The energy and utilities industries play a significant role in carbon emissions. In the United States, 25% of greenhouse gas (GHG) emissions come from electricity generation. This is not surprising, with coal and natural gas representing about 60% of electrical supply in the U.S. What may come as a surprise is that the utilities industry is leading when it comes to adopting sustainable practices.
At present, more than 80% of U.S. investor-owned utilities have committed to reduce carbon emissions. Around three quarters of customer accounts were served by an entity with a 100% carbon reduction target—either an individual utility or a utility owned by a parent company with a 100% target. In 2022, we expect more utilities will likely get onboard and firm up commitments and strategies. The move is driven by environmental, social, and governance (ESG) goals, as well as consumer support, opportunities for value creation, evolving state clean energy mandates, and potential federal legislation.
Three primary factors are driving sustainability for the utilities industry:
- Expanding government regulations: The U.S. Federal Clean Air Act and similar legislation in other jurisdictions mandates the industry to reduce carbon emissions and meet sustainability targets
- Surging consumer and shareholder demand: Eco-minded consumers and shareholders – including large institutional investors – continue to put pressure on companies to focus on sustainable practices and renewable energy sources like wind and solar
- Diminishing cost of renewable energy: As with any expanding technology market, the cost of generating renewable energy is going down over time.
Energy Transition for Sustainability
As noted, the utilities industry is shifting to more sustainable practices. Combined, these forces will contribute to local, national, and global GHG emissions targets. Here’s how:
First, having more renewable energy sources can increase demand for green energy. As more wind turbines, solar arrays, and other renewable energy installations are built, they generate a larger proportion of energy on the grid. When utilities companies connect renewable energy sources, they can offer consumers a choice of using traditional or renewable energy on their utility bills. As more eco-invested consumers choose green power, it increases the demand for renewable energy sources. For example, the UK recorded its greenest day ever on April 5, 2021, with electricity usage and associated carbon pollution levels the lowest ever recorded for the power grid.
Second, the ongoing cost to operate renewable energy installations is becoming lower than traditional power plants. Once the initial capital cost of a renewable energy installation is covered, the cost to continue operations is lower than with traditional hydrocarbon sources. Raw source materials needed to generate power, i.e., sun, wind, or water, are basically free. By 2025, it is estimated that the cost of energy from solar power, wind power, and energy storage will be competitive with traditional power-generation technologies in more geographies of the world.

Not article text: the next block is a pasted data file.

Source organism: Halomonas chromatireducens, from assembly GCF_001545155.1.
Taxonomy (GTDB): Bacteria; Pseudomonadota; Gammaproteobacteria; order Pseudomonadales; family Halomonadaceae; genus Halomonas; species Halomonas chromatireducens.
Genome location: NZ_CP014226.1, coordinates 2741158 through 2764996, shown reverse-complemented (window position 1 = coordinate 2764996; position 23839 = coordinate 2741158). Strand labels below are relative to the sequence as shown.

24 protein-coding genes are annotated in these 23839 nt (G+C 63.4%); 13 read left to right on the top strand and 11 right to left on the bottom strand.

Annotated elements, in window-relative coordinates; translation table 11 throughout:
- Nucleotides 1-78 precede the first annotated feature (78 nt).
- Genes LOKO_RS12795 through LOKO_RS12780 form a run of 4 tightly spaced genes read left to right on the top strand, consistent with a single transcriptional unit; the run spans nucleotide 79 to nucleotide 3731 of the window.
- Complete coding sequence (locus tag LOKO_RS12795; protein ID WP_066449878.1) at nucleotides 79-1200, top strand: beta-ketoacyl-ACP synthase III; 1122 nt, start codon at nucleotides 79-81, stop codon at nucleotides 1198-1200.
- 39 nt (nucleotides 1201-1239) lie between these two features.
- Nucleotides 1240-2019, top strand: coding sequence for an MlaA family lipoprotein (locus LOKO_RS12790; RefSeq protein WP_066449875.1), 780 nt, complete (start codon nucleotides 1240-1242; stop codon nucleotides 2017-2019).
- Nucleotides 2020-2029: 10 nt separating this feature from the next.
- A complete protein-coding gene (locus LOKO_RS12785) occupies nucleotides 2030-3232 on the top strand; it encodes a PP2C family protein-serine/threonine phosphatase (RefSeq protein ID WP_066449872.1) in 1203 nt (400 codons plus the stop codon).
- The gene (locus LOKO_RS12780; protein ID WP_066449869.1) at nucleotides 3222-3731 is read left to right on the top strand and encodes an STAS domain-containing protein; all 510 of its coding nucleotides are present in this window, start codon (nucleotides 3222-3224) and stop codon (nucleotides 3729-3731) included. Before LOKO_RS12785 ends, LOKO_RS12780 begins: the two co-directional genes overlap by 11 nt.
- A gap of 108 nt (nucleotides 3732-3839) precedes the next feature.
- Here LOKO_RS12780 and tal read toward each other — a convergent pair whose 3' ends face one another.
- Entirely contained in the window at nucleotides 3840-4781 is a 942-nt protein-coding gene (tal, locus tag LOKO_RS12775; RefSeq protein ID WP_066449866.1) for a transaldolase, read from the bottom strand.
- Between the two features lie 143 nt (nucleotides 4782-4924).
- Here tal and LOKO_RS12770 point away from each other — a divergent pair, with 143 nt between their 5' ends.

As renewable energy becomes less expensive to generate, it will increasingly become the source of choice for utility companies. It addresses all three of the driving forces listed above: it satisfies government regulations, consumer demand, and the cost of doing business.
Cisco Enables our Utility Customers’ Sustainability Goals
Cisco’s commitment to sustainability is in line with utility companies that want to partner with vendors with well-defined environmental initiatives. Cisco has a history of contributing to sustainability initiatives like power efficiencies, supply chain sustainability, environmental monitoring and compliance, and data transport for sustainability projects. Cisco’s own sustainability journey is documented here and here.
Experience in Energy Transition
Cisco has worked with energy customers to provide secure communication infrastructure for solar deployments, wind farms, and other new energy initiatives. Those experiences are being documented in reference architectures and case studies. As the energy transition gains momentum this pool of experience continues to grow, with initiatives like EV charging networks, energy storage, and carbon dioxide storage.
Here are a few examples of recent customer projects:
Efficient Power Usage
Cisco has deployed smart building and campus solutions that monitor and optimize power usage. Many of these solutions were first deployed at Cisco to showcase our own sustainability accomplishments and direction. The solutions in this practice are applicable across all industries and several of them can be applied in heavy industry facilities:
Sustainable Supply Chain
To influence a sustainable supply chain, Cisco has intentionally changed its approach. We’ve begun shifting 100% of new products to circular design principles, reducing the use of virgin plastic by 20%, and reducing packaging foam use by 75%. Cisco often works with customers to share what they are learning in these initiatives to make similar transitions easier for customers. These initiatives span both enterprise and industrial practices:
Digitization – Environmental Monitoring and Control
Energy companies must measure and control emissions to ensure they are meeting their corporate and regulatory goals. Cisco has comprehensive experience in managing communication and data flow from industrial sensors and systems. Cisco partners like Emerson and Honeywell both have specific emissions monitoring solutions, and we’ve helped them achieve their goals.
As utilities develop new, sustainable ways of doing business, Cisco can help them accelerate the anticipated benefits. The precision of a digital operation drives out waste. New sustainable ventures become more effective with the visibility, manageability, and security of a Cisco infrastructure.